Whether a white oil paint is warm or cool will depend on the oil used to mix it. Safflower oil doesn’t yellow and is therefore used in oil whites that are considered cool. Linseed oil on the other hand, does yellow which imparts a warm bias.

Portrait artists often prefer a warm white, while landscape artists often opt for a cool white.

Both landscape and portrait artists tend to use white to add light to paintings when mixed with other colours and not as a stand-alone colour. Abstract and still life artists however, may use white as a colour in its own right, not mixed with other colours and need to be able to choose the temperature of the white they use.

White on White Painting by Kazimir Malevich

White on White by Kazimir Malevich

Tendency to Yellow

The oil used to make paint also affects how the white will behave over time. Some whites are prone to yellowing and if you want your whites to remain exactly the colour you originally laid down then a paint made using safflower oil not linseed oil, is a better choice as there is no colour shift over time in the former.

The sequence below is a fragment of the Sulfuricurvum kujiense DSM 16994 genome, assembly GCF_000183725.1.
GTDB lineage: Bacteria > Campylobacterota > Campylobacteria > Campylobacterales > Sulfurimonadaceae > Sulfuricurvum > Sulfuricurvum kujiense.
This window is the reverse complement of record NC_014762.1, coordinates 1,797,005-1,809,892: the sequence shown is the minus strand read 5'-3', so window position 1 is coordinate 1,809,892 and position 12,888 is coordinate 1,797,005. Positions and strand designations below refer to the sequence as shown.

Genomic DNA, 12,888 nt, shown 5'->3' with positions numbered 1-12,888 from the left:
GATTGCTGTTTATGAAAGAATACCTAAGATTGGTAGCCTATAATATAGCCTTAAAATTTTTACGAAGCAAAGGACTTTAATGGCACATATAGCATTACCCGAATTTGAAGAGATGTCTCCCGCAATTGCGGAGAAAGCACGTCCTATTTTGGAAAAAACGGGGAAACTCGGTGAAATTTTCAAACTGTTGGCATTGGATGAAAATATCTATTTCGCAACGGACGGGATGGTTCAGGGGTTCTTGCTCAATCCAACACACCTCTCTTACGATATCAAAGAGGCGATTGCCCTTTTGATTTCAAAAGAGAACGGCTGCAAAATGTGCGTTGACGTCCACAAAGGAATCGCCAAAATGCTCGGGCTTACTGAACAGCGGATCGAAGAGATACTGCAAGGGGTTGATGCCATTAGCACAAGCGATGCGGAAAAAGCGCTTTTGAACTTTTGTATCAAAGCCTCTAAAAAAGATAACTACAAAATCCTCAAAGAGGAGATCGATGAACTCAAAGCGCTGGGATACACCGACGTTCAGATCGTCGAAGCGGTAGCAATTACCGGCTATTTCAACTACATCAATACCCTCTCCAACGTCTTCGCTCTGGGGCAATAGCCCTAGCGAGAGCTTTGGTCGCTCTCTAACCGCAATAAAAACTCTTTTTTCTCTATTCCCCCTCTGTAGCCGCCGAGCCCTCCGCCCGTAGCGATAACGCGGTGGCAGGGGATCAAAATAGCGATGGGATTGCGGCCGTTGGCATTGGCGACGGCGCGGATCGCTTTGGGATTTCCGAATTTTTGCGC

While the texture of a paint can be altered by adding mediums or thickening agents, it is good to know what the texture of a paint is straight out of the tube so you can choose the paint that will make it easier to create the effect you want.

Stiffer paints add physical texture to a painting as they retain brush strokes and can be used for impasto techniques.

Softer paints can be used straight from the tube and spread easily without the addition of mediums.